When you eat such meat, the toxins go into your body. This will lead you to the hospital.

Chemically treated wood includes pallets and wood scraps from furniture manufacturers. Wood pallets are more dangerous as they are treated with chemicals and sometimes used to carry poisonous chemicals.

Even when you know type chemicals are safe, the smoke will spread a negative flavor to your meat.

Painted or Stained Wood

Painted and stained wood gives a bitter taste to the meat. Just like the chemically treated wood, paints may contain lead which is harmful to humans.

Wood Containing Toxins

Naturally, there are woods known to contain toxins. These woods should not be part of your smoking wood.

As the wood burn, the toxins end up on your meat making you sick after eating. Such wood includes yew, mangrove, oleander, poisonous walnut, laburnum, sassafras, and tambootie.

Moldy Wood

Wood decays with time and as time goes, it gets covered by mold or fungi. When you burn such a block of wood in your smoker, the meat will have a nasty taste.

Furthermore, the toxins pose a health threat to your body. You can still use a proper wood with fungus if only you preborn it before using it in the smoker.


Greenwood includes freshly cut trees, not dried enough or not seasoned.

Even if you use the correct wood, you will have a different smoke taste. This is because green wood contains more sap compared to seasoned or dried wood.

Unknown Wood

If you are not sure of the type of wood, do not use it. Only use wood that you are sure is safe for smoking.

Is Pecan Wood Good For Smoking Brisket?

Pecan is subtle, giving a sweet and nutty flavor. Use it together with a strong flavor wood to avoid having overly sweet brisket.

For people who love sweet brisket, pecan wood is a great choice. It burns slowly, making it perfect for low heat smoking that is suitable for briskets.

Especially for beginners, it will be hard to over-smoke the brisket with pecan wood.

Is Applewood Ideal For Smoking?

Applewood is known to give a fruity, sweet flavor to your brisket. It is a great choice to smoke your pork, beef, fish, and chicken. It has a mild flavor and may take time for the meat to absorb the full flavor.

For this reason, you need to smoke the food slowly. Applewood stands out in the smoking woods.

Not only does it make the food delicious but also does not soot the food. This is because it has a low resin concentration.

How Many Chunks of Wood Does it Take to Smoke a Brisket?

The size and type of your smoker and the size of the brisket will determine how many chunks of wood you will use.

Some smokers have offset smokers and, you need to maintain the heat as the wood is the main source. Some smokers conserve heat making the brisket cook fast.

Considering some wood is meant for slow smoking, there will be a difference in the amount of wood used compared to average smoking temperatures.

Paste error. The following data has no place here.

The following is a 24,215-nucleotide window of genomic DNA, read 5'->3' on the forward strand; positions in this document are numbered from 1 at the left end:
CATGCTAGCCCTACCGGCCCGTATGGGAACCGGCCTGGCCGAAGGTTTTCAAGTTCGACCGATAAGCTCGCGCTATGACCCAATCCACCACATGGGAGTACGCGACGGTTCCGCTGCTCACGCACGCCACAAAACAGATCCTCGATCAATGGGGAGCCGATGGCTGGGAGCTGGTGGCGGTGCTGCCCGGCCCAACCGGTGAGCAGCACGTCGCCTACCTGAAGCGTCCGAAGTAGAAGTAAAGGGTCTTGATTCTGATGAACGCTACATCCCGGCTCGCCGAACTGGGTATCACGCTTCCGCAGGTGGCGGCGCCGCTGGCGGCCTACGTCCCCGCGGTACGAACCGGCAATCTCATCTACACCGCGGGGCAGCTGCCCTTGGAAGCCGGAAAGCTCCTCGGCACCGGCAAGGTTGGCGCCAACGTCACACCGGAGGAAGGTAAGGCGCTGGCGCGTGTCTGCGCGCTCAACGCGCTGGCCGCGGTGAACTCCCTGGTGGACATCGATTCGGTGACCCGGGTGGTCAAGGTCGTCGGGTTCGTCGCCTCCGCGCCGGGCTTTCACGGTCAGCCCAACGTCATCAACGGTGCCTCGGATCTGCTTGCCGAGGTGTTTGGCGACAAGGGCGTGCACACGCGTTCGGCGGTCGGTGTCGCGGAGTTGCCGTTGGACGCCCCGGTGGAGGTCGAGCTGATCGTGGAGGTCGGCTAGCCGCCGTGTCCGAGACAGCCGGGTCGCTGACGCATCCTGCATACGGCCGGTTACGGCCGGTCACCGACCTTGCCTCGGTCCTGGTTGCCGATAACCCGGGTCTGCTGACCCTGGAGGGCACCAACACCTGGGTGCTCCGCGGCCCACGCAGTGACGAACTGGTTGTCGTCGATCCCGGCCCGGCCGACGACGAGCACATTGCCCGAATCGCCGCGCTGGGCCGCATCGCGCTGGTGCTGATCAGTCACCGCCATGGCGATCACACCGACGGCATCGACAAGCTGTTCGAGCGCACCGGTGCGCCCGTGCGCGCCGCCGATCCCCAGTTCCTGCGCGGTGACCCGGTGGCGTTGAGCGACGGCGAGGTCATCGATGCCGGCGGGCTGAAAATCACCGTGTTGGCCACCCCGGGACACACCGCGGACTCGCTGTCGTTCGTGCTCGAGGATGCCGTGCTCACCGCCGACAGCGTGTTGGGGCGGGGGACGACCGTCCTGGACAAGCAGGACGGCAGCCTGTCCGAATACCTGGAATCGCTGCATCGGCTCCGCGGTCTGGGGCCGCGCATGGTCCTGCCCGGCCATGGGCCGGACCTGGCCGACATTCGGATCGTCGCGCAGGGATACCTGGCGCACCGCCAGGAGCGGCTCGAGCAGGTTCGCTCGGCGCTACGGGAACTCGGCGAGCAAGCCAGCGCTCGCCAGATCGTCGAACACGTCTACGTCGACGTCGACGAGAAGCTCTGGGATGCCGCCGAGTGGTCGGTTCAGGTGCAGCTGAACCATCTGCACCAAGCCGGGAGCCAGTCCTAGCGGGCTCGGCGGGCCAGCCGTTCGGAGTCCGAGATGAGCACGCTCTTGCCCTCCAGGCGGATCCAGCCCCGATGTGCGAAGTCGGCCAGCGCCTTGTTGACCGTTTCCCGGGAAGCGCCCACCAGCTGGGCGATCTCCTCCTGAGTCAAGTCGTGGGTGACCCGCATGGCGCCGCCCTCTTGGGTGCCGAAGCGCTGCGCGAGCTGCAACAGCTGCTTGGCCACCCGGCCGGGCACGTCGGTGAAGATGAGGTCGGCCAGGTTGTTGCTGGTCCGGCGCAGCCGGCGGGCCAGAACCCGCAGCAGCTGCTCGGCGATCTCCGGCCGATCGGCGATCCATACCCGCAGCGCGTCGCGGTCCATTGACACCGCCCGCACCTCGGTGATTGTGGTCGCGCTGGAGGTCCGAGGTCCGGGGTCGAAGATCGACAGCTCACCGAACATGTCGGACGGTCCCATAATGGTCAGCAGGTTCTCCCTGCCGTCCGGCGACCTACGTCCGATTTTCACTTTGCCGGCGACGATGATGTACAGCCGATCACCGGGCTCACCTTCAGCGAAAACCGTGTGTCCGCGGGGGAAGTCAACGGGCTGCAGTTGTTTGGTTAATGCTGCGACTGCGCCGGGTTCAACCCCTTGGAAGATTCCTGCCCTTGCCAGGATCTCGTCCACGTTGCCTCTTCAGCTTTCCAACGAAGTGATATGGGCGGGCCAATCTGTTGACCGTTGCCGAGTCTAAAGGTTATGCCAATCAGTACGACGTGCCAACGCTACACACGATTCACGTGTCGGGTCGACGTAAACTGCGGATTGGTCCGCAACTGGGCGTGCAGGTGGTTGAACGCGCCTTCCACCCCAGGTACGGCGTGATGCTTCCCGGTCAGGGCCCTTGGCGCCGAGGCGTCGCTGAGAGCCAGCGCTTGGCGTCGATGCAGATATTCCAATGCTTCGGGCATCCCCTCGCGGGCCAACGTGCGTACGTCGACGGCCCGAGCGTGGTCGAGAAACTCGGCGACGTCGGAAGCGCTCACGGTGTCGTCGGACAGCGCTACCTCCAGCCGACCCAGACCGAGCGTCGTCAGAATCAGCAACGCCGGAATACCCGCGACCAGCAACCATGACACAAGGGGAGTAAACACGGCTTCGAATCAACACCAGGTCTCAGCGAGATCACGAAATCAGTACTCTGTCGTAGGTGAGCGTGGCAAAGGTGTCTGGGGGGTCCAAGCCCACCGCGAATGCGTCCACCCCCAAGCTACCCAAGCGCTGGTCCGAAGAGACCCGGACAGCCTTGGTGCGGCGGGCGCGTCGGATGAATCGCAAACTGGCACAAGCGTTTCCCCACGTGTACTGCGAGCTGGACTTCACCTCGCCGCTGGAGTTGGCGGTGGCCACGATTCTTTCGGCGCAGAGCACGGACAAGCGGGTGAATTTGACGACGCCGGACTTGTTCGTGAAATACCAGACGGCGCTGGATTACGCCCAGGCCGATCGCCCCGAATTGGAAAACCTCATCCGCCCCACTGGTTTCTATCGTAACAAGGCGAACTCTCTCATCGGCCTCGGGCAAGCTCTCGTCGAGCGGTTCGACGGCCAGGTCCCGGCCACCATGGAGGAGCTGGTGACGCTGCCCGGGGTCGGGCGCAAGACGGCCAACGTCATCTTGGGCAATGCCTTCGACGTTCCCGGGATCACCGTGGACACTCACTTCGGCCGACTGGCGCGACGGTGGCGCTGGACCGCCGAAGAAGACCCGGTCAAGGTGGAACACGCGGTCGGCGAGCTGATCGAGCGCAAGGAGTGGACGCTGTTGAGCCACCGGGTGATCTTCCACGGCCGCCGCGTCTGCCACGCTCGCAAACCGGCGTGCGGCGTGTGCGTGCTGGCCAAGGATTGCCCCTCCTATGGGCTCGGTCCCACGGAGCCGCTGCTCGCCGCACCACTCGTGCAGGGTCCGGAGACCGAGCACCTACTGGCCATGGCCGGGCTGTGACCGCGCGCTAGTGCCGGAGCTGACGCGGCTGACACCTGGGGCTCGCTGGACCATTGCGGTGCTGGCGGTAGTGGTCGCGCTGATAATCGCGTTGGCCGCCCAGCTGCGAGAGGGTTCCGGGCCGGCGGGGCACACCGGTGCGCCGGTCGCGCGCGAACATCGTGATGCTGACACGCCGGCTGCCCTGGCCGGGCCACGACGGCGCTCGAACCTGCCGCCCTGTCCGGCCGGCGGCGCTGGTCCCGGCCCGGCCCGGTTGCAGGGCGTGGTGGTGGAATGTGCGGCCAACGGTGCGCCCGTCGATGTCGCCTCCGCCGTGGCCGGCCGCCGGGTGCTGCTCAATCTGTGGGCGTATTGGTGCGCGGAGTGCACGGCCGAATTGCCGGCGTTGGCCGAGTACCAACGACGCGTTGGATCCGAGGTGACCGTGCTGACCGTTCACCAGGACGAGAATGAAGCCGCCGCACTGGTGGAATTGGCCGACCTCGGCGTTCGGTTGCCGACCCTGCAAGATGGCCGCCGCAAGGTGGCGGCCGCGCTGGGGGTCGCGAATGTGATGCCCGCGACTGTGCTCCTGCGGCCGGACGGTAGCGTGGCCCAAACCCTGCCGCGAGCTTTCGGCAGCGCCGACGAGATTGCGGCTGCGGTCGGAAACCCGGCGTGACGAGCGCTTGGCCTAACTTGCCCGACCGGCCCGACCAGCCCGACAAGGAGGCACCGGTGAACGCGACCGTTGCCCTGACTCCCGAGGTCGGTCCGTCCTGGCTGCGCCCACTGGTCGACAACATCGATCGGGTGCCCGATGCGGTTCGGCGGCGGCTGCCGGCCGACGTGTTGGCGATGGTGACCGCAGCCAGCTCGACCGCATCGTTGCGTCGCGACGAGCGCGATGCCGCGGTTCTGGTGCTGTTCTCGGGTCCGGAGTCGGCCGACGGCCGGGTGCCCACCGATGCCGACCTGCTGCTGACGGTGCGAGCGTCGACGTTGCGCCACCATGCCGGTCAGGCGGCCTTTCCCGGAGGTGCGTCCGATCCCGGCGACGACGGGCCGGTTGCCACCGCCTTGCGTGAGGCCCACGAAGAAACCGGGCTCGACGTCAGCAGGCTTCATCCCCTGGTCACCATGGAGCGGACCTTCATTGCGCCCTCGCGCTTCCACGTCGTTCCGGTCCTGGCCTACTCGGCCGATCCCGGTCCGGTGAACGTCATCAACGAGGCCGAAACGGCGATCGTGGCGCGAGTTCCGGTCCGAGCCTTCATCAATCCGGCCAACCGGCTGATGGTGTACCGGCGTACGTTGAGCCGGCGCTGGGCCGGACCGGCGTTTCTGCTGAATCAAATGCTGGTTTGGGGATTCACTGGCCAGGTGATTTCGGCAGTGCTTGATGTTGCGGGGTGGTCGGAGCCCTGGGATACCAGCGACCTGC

On average, you can use about 10 ounces with some additional for your brisket to be ready.

How Often do You Add Wood Chunks to a Smoker?

Different factors determine the number of times you add chunk wood to a smoker. The first thing is the size of the smoker.

You can have a larger smoker that burns wood faster and needs more additions than a small smoker.

In the same sense, you can have a small smoker consuming chunk wood quickly and need extra addition before the meat is ready. With a big smoker, it requires one round chunk of wood to do all the smoking.

The Type of Smoking

Slow smoking involves slow-burning chunks and you may need less chunk as compared to regular smoking, which may require several additionals before the meat is ready.

The type of wood also determines the times you will add chunk wood to your smoker. Some wood will burn faster than others.

The type and amount of food that need smoking varies.

Smoking vegetables take less time than smoking beef. You can smoke vegetables within the first round but you need some additional time when smoking beef.

The amount of food you need to smoke will determine how much wood you need and how often to add.

Also, some food can be smoked together though the size of the smoker will come to play.

Final Thoughts

We all would love to smoke a brisket in our home or backyard. The challenge comes in knowing the right kind of wood to use.

Well, with the help of this article, you will find the best wood for smoking brisket. You can choose any of the above and enjoy your barbecuing experience.

Bobby Johnson

When he's not writing about barbecue, you can find Bobby smoking meat for friends and family. He's been a backyard pitmaster for roughly half his life, and has worked with nearly every cut of meat. Not everyone has a hands-on guide to teach them BBQ, but that's what Bobby hopes to do with Electric Smoker HQ. He wants to help people create amazing food that they can be proud of.